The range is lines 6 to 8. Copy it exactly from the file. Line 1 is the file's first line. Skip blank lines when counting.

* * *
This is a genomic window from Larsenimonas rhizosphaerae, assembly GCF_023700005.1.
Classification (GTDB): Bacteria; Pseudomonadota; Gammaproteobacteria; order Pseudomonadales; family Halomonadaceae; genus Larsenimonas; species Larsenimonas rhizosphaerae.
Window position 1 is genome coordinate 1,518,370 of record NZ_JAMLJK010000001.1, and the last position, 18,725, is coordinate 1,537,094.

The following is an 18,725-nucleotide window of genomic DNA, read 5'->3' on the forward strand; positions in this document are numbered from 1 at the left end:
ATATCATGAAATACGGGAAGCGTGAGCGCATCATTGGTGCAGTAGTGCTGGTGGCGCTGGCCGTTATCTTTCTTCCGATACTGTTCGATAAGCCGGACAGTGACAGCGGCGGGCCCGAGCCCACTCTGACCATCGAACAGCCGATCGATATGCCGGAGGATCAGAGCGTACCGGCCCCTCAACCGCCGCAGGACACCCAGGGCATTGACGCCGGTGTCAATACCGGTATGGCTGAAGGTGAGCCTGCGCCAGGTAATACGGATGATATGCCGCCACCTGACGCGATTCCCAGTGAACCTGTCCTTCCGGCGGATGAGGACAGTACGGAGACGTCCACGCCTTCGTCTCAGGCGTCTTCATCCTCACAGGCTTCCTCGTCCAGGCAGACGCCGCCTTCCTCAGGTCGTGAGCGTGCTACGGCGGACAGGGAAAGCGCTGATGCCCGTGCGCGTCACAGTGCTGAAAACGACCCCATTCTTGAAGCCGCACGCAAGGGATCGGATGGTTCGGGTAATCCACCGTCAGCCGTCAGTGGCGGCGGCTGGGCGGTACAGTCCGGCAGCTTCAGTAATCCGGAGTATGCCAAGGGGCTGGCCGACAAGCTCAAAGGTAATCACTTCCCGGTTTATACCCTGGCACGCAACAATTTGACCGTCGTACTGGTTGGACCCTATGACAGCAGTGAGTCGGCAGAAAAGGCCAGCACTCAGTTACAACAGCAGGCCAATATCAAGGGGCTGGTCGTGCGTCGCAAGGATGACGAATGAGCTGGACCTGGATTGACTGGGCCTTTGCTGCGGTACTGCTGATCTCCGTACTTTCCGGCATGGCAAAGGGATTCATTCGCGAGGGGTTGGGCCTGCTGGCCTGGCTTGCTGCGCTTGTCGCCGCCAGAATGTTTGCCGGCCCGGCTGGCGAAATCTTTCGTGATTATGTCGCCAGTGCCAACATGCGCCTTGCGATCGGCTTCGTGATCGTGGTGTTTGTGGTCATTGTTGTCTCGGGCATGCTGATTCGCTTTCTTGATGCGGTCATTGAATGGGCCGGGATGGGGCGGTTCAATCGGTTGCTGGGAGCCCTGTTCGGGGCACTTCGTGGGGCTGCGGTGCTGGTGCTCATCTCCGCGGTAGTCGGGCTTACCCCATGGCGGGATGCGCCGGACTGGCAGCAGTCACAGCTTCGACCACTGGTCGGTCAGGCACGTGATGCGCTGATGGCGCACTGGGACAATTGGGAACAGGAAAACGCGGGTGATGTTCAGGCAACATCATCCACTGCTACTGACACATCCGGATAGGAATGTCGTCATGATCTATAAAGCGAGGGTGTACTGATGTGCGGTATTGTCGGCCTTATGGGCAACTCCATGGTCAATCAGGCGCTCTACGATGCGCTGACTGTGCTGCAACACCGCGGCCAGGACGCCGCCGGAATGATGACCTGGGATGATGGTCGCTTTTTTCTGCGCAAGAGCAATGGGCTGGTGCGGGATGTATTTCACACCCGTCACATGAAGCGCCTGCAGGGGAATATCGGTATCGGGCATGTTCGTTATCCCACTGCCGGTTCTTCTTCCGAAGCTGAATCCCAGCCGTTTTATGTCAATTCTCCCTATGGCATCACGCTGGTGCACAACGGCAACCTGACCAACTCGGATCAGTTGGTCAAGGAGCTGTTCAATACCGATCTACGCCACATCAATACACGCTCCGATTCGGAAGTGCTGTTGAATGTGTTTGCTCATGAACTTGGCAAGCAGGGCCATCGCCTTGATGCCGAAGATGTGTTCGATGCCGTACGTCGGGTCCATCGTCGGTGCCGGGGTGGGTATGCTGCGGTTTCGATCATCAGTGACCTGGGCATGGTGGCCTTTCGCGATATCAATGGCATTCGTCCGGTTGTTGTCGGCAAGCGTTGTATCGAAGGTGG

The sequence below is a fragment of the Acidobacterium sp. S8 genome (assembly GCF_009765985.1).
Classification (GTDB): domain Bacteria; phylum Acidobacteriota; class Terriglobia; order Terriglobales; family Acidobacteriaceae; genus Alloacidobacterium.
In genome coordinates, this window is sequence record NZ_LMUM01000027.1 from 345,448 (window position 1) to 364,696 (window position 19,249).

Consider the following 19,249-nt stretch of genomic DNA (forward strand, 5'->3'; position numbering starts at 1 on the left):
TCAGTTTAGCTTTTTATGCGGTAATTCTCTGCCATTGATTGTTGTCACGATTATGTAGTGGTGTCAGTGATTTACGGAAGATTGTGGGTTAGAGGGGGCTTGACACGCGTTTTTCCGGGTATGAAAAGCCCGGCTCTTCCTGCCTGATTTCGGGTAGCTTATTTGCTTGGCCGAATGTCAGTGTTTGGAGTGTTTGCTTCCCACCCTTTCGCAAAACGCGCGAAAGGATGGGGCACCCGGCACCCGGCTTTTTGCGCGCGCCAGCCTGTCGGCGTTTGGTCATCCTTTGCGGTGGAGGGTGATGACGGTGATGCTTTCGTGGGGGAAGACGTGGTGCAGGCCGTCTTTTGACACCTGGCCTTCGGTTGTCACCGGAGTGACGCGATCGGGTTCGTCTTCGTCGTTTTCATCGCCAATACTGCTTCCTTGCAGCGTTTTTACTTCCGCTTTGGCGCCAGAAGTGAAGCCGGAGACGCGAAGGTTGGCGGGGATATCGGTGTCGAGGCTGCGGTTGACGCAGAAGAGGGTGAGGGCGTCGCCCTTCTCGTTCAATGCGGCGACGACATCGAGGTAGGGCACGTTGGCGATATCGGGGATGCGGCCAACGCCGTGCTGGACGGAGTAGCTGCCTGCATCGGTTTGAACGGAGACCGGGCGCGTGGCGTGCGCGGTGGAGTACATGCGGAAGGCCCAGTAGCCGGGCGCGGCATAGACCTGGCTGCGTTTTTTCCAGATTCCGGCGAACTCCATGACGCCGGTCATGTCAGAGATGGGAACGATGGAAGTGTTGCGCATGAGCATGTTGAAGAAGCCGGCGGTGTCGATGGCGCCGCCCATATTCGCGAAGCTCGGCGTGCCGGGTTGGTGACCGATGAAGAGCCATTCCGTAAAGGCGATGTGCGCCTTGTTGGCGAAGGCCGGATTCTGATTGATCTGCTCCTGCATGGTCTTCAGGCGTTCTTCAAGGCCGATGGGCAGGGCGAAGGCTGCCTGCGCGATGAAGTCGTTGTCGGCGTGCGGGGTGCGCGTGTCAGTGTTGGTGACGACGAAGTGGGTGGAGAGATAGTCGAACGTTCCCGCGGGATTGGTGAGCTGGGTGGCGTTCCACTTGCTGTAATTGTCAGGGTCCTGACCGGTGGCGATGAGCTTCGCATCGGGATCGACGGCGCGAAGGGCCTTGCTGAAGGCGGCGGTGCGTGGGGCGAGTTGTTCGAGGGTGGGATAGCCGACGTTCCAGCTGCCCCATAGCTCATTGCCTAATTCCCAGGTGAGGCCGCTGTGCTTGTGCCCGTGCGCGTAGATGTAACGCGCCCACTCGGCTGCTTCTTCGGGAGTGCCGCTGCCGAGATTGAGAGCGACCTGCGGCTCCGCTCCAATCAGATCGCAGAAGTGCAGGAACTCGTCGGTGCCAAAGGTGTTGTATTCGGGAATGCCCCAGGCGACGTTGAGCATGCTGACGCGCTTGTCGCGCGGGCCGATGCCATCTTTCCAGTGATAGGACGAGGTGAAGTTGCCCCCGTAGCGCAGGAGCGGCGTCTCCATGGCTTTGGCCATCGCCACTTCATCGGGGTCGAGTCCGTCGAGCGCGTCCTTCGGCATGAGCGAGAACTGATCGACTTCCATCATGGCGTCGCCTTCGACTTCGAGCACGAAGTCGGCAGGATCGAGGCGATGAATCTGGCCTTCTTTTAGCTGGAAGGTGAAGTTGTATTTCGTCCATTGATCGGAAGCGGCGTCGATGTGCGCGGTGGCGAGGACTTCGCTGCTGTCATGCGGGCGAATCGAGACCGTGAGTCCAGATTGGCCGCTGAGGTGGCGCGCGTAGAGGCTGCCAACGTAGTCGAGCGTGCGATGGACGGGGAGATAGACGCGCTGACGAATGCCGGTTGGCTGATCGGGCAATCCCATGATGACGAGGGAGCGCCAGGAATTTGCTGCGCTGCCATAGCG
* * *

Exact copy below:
The sequence below is a fragment of the Acidobacterium sp. S8 genome (assembly GCF_009765985.1).
Classification (GTDB): domain Bacteria; phylum Acidobacteriota; class Terriglobia; order Terriglobales; family Acidobacteriaceae; genus Alloacidobacterium.
In genome coordinates, this window is sequence record NZ_LMUM01000027.1 from 345,448 (window position 1) to 364,696 (window position 19,249).